Metabolic transcriptomics dictate responses of cone photoreceptors to retinitis pigmentosa

This study looked at the function of rod and cone photoreceptor cells in retinitis pigmentosa (RP), which is the cause of vision loss associated with Usher Syndrome. Loss of rod photoreceptors, which are responsible for vision in low light, occurs first in RP. After these rod photoreceptor cells no longer function, the health of cone photoreceptors is compromised. Cone photoreceptors are essential for vision in daylight and color vision.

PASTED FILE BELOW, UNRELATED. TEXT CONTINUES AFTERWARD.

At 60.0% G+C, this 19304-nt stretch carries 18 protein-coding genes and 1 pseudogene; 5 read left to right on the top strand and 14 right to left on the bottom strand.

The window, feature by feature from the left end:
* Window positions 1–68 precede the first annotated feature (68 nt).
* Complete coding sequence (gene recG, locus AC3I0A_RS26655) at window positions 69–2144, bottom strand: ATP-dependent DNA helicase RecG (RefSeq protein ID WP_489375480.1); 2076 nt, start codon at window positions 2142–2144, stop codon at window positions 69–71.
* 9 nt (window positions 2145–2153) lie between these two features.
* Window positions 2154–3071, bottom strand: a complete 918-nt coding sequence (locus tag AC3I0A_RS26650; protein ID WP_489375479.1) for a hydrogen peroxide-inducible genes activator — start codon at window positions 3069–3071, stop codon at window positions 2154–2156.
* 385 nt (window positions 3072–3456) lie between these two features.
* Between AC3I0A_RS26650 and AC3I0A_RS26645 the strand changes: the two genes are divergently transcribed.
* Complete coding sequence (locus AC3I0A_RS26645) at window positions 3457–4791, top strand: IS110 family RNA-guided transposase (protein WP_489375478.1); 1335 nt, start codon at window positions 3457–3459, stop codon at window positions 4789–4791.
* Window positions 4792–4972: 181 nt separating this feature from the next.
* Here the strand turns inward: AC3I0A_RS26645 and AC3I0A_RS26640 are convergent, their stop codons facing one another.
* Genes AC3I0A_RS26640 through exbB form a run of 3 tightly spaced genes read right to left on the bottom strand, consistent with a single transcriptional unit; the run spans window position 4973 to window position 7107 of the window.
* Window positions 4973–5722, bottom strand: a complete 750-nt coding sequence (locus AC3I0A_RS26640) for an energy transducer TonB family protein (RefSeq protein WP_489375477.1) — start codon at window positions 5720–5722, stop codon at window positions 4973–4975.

The researchers looked at subtypes of cone photoreceptors, and found that certain types are damaged before others, while other subtypes survive much longer. They also describe how these cells function to produce vision.

What this means for Usher syndrome: Increased understanding of cell function in the retina, and of how this is affected in RP, can help increase our understanding of USH and may contribute to future research into possible therapies.

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